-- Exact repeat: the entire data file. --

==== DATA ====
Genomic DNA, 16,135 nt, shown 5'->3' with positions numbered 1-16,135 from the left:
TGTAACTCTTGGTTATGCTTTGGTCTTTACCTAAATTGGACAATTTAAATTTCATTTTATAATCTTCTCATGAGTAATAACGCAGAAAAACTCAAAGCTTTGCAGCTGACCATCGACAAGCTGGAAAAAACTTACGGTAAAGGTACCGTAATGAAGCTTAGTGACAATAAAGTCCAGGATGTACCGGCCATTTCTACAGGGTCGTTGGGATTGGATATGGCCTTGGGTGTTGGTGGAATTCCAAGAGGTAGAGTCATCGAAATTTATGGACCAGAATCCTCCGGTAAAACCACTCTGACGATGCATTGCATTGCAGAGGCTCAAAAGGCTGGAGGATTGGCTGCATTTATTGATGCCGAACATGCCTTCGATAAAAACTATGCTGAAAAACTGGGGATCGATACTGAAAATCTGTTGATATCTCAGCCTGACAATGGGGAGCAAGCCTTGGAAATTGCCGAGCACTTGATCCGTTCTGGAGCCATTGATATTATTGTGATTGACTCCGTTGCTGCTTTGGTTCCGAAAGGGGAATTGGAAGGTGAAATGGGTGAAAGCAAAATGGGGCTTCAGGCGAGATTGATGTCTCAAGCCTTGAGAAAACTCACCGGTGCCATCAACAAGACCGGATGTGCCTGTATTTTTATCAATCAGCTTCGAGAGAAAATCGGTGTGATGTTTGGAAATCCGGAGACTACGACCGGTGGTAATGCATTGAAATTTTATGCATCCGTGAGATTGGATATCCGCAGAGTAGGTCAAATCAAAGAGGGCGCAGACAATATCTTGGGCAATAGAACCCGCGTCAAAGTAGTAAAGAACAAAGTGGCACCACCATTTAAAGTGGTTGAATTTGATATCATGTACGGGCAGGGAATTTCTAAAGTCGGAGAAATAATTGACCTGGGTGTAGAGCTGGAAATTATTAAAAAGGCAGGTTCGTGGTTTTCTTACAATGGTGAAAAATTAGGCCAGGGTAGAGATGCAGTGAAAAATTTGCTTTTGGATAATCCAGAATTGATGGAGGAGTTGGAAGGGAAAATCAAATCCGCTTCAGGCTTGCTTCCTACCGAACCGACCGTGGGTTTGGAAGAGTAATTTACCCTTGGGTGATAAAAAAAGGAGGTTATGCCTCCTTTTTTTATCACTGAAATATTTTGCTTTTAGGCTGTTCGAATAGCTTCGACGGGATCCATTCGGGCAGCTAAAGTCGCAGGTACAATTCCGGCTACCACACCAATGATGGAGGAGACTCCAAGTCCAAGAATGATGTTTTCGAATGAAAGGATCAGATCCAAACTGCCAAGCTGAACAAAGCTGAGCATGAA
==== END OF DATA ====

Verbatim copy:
Genomic DNA, 16,135 nt, shown 5'->3' with positions numbered 1-16,135 from the left:
TGTAACTCTTGGTTATGCTTTGGTCTTTACCTAAATTGGACAATTTAAATTTCATTTTATAATCTTCTCATGAGTAATAACGCAGAAAAACTCAAAGCTTTGCAGCTGACCATCGACAAGCTGGAAAAAACTTACGGTAAAGGTACCGTAATGAAGCTTAGTGACAATAAAGTCCAGGATGTACCGGCCATTTCTACAGGGTCGTTGGGATTGGATATGGCCTTGGGTGTTGGTGGAATTCCAAGAGGTAGAGTCATCGAAATTTATGGACCAGAATCCTCCGGTAAAACCACTCTGACGATGCATTGCATTGCAGAGGCTCAAAAGGCTGGAGGATTGGCTGCATTTATTGATGCCGAACATGCCTTCGATAAAAACTATGCTGAAAAACTGGGGATCGATACTGAAAATCTGTTGATATCTCAGCCTGACAATGGGGAGCAAGCCTTGGAAATTGCCGAGCACTTGATCCGTTCTGGAGCCATTGATATTATTGTGATTGACTCCGTTGCTGCTTTGGTTCCGAAAGGGGAATTGGAAGGTGAAATGGGTGAAAGCAAAATGGGGCTTCAGGCGAGATTGATGTCTCAAGCCTTGAGAAAACTCACCGGTGCCATCAACAAGACCGGATGTGCCTGTATTTTTATCAATCAGCTTCGAGAGAAAATCGGTGTGATGTTTGGAAATCCGGAGACTACGACCGGTGGTAATGCATTGAAATTTTATGCATCCGTGAGATTGGATATCCGCAGAGTAGGTCAAATCAAAGAGGGCGCAGACAATATCTTGGGCAATAGAACCCGCGTCAAAGTAGTAAAGAACAAAGTGGCACCACCATTTAAAGTGGTTGAATTTGATATCATGTACGGGCAGGGAATTTCTAAAGTCGGAGAAATAATTGACCTGGGTGTAGAGCTGGAAATTATTAAAAAGGCAGGTTCGTGGTTTTCTTACAATGGTGAAAAATTAGGCCAGGGTAGAGATGCAGTGAAAAATTTGCTTTTGGATAATCCAGAATTGATGGAGGAGTTGGAAGGGAAAATCAAATCCGCTTCAGGCTTGCTTCCTACCGAACCGACCGTGGGTTTGGAAGAGTAATTTACCCTTGGGTGATAAAAAAAGGAGGTTATGCCTCCTTTTTTTATCACTGAAATATTTTGCTTTTAGGCTGTTCGAATAGCTTCGACGGGATCCATTCGGGCAGCTAAAGTCGCAGGTACAATTCCGGCTACCACACCAATGATGGAGGAGACTCCAAGTCCAAGAATGATGTTTTCGAATGAAAGGATCAGATCCAAACTGCCAAGCTGAACAAAGCTGAGCATGAA